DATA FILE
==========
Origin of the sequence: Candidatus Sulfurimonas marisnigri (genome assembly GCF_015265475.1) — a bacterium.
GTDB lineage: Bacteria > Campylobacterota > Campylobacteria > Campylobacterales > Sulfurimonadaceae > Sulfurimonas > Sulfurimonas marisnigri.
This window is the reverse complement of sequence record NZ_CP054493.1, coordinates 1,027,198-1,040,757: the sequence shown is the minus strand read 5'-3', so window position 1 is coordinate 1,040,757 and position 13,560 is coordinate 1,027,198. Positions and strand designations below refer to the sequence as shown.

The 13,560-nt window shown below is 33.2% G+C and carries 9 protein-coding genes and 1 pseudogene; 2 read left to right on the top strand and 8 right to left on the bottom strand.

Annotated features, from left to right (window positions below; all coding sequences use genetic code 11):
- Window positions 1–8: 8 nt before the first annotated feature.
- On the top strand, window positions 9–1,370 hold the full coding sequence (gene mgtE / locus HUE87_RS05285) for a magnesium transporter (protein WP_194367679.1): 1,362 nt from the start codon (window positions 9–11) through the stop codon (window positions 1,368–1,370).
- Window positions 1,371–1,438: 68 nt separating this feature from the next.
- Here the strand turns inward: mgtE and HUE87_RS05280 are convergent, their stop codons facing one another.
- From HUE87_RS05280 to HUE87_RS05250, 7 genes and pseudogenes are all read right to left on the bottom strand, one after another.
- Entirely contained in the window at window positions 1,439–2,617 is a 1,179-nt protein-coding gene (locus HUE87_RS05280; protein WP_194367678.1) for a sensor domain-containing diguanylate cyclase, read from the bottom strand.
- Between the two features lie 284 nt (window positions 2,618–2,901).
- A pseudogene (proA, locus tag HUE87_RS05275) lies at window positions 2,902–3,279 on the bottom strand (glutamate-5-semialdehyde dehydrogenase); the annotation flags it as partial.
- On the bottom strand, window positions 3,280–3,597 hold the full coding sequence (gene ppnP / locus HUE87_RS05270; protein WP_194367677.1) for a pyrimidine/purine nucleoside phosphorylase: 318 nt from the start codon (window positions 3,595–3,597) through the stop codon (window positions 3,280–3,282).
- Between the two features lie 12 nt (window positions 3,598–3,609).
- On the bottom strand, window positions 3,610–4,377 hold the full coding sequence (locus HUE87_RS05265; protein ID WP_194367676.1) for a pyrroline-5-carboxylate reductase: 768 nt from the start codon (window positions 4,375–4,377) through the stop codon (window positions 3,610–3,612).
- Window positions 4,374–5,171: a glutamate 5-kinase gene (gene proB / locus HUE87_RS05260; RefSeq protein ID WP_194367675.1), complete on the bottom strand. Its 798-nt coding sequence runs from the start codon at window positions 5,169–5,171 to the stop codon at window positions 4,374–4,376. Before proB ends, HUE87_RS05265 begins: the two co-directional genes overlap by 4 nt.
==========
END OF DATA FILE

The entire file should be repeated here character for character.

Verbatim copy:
Origin of the sequence: Candidatus Sulfurimonas marisnigri (genome assembly GCF_015265475.1) — a bacterium.
GTDB lineage: Bacteria > Campylobacterota > Campylobacteria > Campylobacterales > Sulfurimonadaceae > Sulfurimonas > Sulfurimonas marisnigri.
This window is the reverse complement of sequence record NZ_CP054493.1, coordinates 1,027,198-1,040,757: the sequence shown is the minus strand read 5'-3', so window position 1 is coordinate 1,040,757 and position 13,560 is coordinate 1,027,198. Positions and strand designations below refer to the sequence as shown.

The 13,560-nt window shown below is 33.2% G+C and carries 9 protein-coding genes and 1 pseudogene; 2 read left to right on the top strand and 8 right to left on the bottom strand.

Annotated features, from left to right (window positions below; all coding sequences use genetic code 11):
- Window positions 1–8: 8 nt before the first annotated feature.
- On the top strand, window positions 9–1,370 hold the full coding sequence (gene mgtE / locus HUE87_RS05285) for a magnesium transporter (protein WP_194367679.1): 1,362 nt from the start codon (window positions 9–11) through the stop codon (window positions 1,368–1,370).
- Window positions 1,371–1,438: 68 nt separating this feature from the next.
- Here the strand turns inward: mgtE and HUE87_RS05280 are convergent, their stop codons facing one another.
- From HUE87_RS05280 to HUE87_RS05250, 7 genes and pseudogenes are all read right to left on the bottom strand, one after another.
- Entirely contained in the window at window positions 1,439–2,617 is a 1,179-nt protein-coding gene (locus HUE87_RS05280; protein WP_194367678.1) for a sensor domain-containing diguanylate cyclase, read from the bottom strand.
- Between the two features lie 284 nt (window positions 2,618–2,901).
- A pseudogene (proA, locus tag HUE87_RS05275) lies at window positions 2,902–3,279 on the bottom strand (glutamate-5-semialdehyde dehydrogenase); the annotation flags it as partial.
- On the bottom strand, window positions 3,280–3,597 hold the full coding sequence (gene ppnP / locus HUE87_RS05270; protein WP_194367677.1) for a pyrimidine/purine nucleoside phosphorylase: 318 nt from the start codon (window positions 3,595–3,597) through the stop codon (window positions 3,280–3,282).
- Between the two features lie 12 nt (window positions 3,598–3,609).
- On the bottom strand, window positions 3,610–4,377 hold the full coding sequence (locus HUE87_RS05265; protein ID WP_194367676.1) for a pyrroline-5-carboxylate reductase: 768 nt from the start codon (window positions 4,375–4,377) through the stop codon (window positions 3,610–3,612).
- Window positions 4,374–5,171: a glutamate 5-kinase gene (gene proB / locus HUE87_RS05260; RefSeq protein ID WP_194367675.1), complete on the bottom strand. Its 798-nt coding sequence runs from the start codon at window positions 5,169–5,171 to the stop codon at window positions 4,374–4,376. Before proB ends, HUE87_RS05265 begins: the two co-directional genes overlap by 4 nt.